I have a 1996 Mazda Protege w/approx. 60,000 miles on it. In July, the gear shift cable broke and my garage estimated that it would cost roughly $550 to repair. I thought that was rather steep and declined to fix it at the time. It has been sitting idly in my driveway since. I have now found another mechanic (about 30 miles away) and want to get the car back on the road. I need to get my car to him and can’t afford to have it towed. This past July, when I initially called to have the car towed to the garage, the tow-truck driver had me pop the hood. He did something to get the car in gear and I was able to drive the car to the garage. Can someone tell me what he did/pulled/adjusted in order to get the car in driveable condition? I know very little about cars, but think I could do this with some guidance. Any help is appreciated.
The tow truck driver apparently hand-moved the linkage very close to the transmission, thereby by-passing the broken part of the cable. However, without the ability to post a diagram, it would be difficult for me to adequately describe this to you. Perhaps someone else can attach a link to a specific page from a Haynes repair manual for you.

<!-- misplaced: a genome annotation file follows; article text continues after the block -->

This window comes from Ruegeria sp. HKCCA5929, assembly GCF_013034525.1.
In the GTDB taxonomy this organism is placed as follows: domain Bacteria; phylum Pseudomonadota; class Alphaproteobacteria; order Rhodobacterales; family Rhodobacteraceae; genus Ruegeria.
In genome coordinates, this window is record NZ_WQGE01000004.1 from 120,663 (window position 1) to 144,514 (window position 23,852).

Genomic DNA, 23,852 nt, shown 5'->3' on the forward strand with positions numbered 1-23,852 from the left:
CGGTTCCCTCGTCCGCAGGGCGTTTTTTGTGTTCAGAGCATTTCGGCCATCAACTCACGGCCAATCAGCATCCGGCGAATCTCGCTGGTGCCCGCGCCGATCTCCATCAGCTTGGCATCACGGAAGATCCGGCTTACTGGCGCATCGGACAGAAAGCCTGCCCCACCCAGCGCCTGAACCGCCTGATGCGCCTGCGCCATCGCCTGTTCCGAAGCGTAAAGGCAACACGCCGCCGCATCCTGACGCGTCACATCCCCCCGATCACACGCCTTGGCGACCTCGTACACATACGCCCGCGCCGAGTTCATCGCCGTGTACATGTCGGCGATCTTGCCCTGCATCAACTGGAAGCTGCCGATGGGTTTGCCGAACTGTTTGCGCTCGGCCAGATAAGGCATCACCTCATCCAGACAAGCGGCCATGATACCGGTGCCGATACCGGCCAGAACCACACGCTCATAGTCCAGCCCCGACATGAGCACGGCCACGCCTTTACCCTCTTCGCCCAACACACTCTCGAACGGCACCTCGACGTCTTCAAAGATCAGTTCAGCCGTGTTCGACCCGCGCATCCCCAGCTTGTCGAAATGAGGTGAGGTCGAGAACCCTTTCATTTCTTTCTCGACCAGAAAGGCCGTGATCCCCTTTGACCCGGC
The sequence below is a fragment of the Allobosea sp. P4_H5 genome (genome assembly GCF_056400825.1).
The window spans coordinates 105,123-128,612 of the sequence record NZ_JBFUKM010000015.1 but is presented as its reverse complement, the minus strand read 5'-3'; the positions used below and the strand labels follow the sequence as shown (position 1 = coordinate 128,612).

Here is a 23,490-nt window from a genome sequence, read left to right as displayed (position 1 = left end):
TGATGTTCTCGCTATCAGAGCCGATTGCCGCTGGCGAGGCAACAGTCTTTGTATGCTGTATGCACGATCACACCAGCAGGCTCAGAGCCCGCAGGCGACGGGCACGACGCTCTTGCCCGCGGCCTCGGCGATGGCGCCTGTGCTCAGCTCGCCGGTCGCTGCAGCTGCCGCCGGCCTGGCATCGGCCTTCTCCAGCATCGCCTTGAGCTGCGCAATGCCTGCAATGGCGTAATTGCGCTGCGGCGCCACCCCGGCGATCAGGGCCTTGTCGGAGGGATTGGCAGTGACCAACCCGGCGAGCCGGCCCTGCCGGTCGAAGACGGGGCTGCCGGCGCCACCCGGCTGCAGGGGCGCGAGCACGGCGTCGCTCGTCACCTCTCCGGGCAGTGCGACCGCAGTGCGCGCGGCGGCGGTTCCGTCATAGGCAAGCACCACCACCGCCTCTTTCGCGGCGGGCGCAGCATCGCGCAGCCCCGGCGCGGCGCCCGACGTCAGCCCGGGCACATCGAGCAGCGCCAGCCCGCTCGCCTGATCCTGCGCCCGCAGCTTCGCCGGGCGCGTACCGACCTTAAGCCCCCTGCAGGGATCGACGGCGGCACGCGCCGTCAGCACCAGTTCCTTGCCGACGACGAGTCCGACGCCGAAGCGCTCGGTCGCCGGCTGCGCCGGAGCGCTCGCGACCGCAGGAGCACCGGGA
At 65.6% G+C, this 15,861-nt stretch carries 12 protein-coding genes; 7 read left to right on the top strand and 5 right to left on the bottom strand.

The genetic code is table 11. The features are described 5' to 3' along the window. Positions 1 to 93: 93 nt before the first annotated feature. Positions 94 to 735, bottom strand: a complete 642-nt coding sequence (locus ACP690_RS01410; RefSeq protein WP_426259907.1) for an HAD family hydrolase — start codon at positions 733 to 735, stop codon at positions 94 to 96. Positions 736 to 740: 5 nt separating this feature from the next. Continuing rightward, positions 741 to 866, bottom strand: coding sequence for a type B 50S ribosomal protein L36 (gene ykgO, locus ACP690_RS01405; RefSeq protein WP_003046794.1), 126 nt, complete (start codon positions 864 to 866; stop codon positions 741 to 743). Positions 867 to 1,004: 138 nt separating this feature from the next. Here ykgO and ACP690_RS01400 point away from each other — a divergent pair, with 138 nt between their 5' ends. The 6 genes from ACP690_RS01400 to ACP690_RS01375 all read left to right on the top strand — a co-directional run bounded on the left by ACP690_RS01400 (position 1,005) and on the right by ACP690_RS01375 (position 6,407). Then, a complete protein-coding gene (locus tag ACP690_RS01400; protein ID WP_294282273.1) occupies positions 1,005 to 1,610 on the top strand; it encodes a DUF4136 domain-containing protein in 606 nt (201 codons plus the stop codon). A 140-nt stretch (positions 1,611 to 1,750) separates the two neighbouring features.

30 miles is a long way to drive a car with a non-drivable condition and little knowledge.
You don’t specify if manual shift or automatic, if manual I would not attempt this as whatever “fix” will work itself loose over that distance. If automatic maybe then attempt it.
If you drove the car to a garage in July (after the tow truck driver manually selected “Drive” at the transmission), then drove it home again, shouldn’t it still be in gear?
If he is still in gear, it how will the OP start the engine?
Do you have a friend with a full-sized pick-up truck or dually? If so, you could rent a tow dolly from U-Haul.